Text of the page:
same time it is admitted that life on other stars
cannot be judged by the standard of terrestrial
life. What then is life? Is it just a chemical
system? Says an Occult Commentary: "From
the ONE LIFE, formless and Uncreate, proceeds
the Universe of lives" (The Secret Doctrine,
I, 250). "LIFE....radiates from the summits
of the Unreachable, to become a universally diffused
Essence on the manifested planes of Existence"
(S.D., I, 59). H.P.B. wrote in an Editor's Note
in The Theosophist for August 1883, under the
title "Transmigration of the Life Atoms":
Life, the occultist says, is the eternal uncreated
energy, and it alone represents in the infinite
universe, that which the Physicists have agreed
to name, the principle, or the law of continuity,
though they apply it only to the endless development
of the conditioned. But since modern science
admits through her most learned professors that
"energy has as much claim to be regarded
as an objective reality as matter itself"
and that life, according to the occult doctrine,
is the one energy acting Proteus-like under
the most varied forms, the occultists have a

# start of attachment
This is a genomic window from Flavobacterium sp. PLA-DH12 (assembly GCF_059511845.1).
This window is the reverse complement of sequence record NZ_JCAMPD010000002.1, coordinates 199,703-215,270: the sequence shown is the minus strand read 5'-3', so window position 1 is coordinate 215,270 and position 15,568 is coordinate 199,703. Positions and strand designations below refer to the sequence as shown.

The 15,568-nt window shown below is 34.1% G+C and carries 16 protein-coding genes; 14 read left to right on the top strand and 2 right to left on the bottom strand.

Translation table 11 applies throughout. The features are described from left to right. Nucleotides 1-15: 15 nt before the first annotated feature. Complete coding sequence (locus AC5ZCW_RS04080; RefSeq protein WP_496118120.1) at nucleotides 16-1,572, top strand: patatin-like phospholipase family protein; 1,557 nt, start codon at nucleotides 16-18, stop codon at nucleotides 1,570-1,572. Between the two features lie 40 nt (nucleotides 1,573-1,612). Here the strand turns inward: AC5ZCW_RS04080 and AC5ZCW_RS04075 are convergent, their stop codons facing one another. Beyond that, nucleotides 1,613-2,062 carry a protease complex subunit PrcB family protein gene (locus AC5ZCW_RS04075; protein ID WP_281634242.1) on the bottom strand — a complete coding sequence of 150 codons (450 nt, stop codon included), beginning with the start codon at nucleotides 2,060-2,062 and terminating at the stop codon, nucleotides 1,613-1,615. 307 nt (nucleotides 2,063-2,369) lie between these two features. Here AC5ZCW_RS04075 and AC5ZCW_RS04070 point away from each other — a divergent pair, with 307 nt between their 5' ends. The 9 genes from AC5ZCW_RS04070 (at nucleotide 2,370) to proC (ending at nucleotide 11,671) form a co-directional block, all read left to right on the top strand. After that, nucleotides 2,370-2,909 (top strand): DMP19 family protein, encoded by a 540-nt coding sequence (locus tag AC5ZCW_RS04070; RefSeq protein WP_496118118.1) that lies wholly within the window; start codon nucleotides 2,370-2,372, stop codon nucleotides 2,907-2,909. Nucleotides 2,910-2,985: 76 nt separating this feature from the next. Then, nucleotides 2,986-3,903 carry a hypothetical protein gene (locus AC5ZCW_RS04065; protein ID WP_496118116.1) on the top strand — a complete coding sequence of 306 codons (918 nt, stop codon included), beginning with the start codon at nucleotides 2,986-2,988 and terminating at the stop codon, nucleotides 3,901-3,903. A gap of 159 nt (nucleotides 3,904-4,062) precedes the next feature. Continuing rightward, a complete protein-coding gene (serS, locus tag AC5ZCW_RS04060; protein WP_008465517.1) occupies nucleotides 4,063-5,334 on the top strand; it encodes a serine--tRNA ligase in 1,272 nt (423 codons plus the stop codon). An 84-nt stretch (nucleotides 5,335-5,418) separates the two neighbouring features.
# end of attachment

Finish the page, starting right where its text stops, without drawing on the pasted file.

certain right to use such a phraseology. Life
is ever present in the atom of matter, whether
organic or inorganic, conditioned or unconditioned—a
difference that the occultists do not accept.
Their doctrine is that life is as much present
in the inorganic as in the organic matter: when
life-energy is active in the atom, that atom
is organic; when dormant or latent, then the
atom is inorganic. Therefore, the expression
"life atom" though apt in one sense
to mislead the reader, is not incorrect after
all, since occultists do not recognize that
anything in nature can be inorganic and know
of no "dead atoms," whatever meaning
science may give to the adjective. The alleged
law of Biogenesis is the result of the ignorance
of the man of science of occult physics. It
is accepted because the man of science was hitherto
unable to find the necessary means to awaken
into activity dormant life in what he terms
an inorganic atom: hence the fallacy that a
living thing can only be produced from a living
thing, as though there ever was such a thing
as dead matter in Nature! (She Being Dead Yet
Speaketh, pp. 134-35
The love of freedom is innate